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Wall Street Warns: More Pain Still to Come



Wall Street Warns: More Pain Still to Come

Despite his hopes to have the country operating normally by Easter, President Trump announced in a press conference last night that he is extending the social distancing mandate until April 30, and now hopes the country will be on the road to recovery by June 1.

That’s going to put additional pressure on an already struggling economy as restaurants, retailers and other businesses stay shuttered for even longer.

And despite last week’s dramatic rally in stocks, many on Wall Street are saying that things are going to get much worse before they get better, and are expecting further declines in the market.

Goldman Sachs’ U.S. chief equity strategist David Kostin wrote in a recent note to clients that “bear markets are often punctuated by sharp bounces before resuming their downward trajectory.”

Kostin says there were six distinct rallies of 9% or more between September 2008 and December 2008 during the financial crisis.

“Most bounces involved optimism around monetary or fiscal policy support. However, the market low did not occur until March 2009, when the pace of economic contraction began to slow,” Kostin added.

John Velis, a currency and macro strategist for the Americas at BNY Mellon, agrees that there could still be plenty of downside left in the markets.

“COVID-19 infections in the United States are still growing in number and we are not close to the peak of ‘the curve.’ Indeed, one could argue the worst is yet to come on the public health front, and this could entail ever more pain on businesses and employees — and the market.”

Lori Calvasina, head of U.S. equity strategy at RBC Capital Markets, also believes the market is still searching for a bottom.

“This analysis continues to keep us concerned that the U.S. equity market hasn’t found a bottom yet. It also reminds us that after the most severe equity market drawdowns, durable bottoms have taken time to form – something we think will be the case this time around as well. We are growing increasingly skeptical about the V-shaped recovery thesis in stocks. In particular, we are concerned that there has been too little discussion about the longer-term collateral damage from the public health crisis.”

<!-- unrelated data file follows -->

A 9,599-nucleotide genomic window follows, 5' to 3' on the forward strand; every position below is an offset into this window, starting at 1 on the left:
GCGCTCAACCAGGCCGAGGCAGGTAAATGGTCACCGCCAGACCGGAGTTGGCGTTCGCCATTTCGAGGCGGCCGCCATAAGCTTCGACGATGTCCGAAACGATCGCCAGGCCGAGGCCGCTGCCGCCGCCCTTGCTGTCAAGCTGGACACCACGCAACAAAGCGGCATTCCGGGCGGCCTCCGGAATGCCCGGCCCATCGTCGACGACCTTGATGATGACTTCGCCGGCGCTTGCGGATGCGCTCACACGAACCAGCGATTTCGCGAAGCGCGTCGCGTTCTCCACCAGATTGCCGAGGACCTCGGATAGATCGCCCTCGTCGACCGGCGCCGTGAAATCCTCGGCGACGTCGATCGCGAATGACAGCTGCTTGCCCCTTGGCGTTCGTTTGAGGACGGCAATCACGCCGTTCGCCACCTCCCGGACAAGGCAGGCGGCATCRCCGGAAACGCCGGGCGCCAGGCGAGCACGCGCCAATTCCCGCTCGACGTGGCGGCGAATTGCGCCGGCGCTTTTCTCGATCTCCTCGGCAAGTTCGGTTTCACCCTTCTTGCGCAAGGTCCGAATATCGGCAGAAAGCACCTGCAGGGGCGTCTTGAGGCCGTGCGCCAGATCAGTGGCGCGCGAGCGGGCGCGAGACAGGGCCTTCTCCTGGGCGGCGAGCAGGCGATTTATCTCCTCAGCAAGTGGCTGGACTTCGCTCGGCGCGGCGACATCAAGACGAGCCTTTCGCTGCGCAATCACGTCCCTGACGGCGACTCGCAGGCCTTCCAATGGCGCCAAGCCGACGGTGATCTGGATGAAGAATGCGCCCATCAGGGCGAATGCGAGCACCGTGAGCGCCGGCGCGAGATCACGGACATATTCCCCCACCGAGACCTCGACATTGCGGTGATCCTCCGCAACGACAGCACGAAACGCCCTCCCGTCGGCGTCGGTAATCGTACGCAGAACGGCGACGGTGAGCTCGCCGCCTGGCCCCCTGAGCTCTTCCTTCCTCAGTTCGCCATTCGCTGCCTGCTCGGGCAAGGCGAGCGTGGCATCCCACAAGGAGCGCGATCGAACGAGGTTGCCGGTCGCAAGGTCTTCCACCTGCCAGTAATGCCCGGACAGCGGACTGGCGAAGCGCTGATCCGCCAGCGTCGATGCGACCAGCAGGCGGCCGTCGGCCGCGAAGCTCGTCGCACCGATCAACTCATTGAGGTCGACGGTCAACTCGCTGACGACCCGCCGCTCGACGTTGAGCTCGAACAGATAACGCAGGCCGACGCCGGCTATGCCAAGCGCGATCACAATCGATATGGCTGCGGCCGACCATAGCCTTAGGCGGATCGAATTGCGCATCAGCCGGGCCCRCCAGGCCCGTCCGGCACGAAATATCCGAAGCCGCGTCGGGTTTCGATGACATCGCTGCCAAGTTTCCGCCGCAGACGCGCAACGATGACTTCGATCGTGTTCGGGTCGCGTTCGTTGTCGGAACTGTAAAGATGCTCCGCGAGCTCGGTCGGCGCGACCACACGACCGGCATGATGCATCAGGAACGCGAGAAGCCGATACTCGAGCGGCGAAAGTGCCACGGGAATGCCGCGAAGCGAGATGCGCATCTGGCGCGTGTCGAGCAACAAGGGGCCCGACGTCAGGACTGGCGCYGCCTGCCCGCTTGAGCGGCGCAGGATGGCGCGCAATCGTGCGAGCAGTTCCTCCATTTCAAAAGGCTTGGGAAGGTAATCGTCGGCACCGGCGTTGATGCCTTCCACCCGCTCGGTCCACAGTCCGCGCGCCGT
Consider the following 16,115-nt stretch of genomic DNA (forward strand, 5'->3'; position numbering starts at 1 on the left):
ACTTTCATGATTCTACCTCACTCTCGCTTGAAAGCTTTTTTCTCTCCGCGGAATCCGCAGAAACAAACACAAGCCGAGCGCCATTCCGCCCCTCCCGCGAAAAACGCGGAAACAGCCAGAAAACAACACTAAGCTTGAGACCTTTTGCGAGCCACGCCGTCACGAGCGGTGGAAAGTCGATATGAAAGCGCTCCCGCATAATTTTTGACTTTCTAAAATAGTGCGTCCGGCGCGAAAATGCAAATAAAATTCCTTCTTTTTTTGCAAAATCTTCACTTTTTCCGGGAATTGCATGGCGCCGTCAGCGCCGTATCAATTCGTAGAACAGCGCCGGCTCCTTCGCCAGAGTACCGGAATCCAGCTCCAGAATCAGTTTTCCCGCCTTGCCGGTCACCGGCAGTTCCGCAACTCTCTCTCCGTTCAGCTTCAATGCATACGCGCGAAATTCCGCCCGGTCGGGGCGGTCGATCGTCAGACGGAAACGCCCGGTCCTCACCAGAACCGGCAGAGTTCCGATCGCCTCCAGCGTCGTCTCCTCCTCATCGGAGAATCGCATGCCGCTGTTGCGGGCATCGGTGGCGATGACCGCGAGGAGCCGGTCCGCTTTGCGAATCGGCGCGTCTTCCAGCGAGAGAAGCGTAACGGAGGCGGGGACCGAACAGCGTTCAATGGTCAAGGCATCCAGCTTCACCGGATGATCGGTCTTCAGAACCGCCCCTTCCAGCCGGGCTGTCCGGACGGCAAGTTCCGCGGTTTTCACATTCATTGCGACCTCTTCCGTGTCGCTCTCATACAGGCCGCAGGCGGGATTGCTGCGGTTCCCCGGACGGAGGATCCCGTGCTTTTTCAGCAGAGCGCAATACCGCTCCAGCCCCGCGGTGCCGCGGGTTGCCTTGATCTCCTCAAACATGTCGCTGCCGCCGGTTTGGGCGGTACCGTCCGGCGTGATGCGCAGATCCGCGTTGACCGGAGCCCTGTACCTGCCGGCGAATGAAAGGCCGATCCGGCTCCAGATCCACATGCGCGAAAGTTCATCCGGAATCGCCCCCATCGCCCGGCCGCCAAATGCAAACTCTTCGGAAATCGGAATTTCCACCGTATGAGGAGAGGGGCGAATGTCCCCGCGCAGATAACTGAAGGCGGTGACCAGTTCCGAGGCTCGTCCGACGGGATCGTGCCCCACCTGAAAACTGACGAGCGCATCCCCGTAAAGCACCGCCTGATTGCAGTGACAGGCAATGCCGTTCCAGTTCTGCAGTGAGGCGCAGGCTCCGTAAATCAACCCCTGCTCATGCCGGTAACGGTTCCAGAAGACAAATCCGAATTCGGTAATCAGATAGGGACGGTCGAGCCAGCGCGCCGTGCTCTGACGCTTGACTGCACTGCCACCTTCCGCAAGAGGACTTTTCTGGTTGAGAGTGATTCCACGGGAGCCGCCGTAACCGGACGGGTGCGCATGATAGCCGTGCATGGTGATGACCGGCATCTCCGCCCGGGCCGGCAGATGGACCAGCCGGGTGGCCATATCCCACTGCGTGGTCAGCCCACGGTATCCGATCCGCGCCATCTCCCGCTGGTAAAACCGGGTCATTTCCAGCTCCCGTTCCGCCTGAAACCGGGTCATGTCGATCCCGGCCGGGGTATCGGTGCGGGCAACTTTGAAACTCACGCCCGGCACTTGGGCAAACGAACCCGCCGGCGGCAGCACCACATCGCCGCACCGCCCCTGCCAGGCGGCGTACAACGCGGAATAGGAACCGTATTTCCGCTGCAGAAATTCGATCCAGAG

Mohamed El-Erian, the chief economic adviser at Allianz, said in a Bloomberg op-ed article last night that even with last week’s rally he expects stocks to resume their slide.

“I fear that this is more likely to prove a temporary exception to what, unfortunately, is still an outlook for high stock market volatility around a still-downward trend.”

And economist Nouriel Roubini, known as “Dr. Doom” said in a recent tweet to “beware of bear market “head fake” rallies. The market can't truly Bottom till the Virus tops & the rate of increase of new cases is sharply down.”

This isn’t to say investors should sit on their hands and do nothing until the market drops further. If you have a long-term outlook and can average into positions over time, adding a bit here makes sense while waiting to see which direction the market goes. If it drops further, you’ll have the chance to add more at even lower prices. And if the market rallies, today’s prices will seem cheap.

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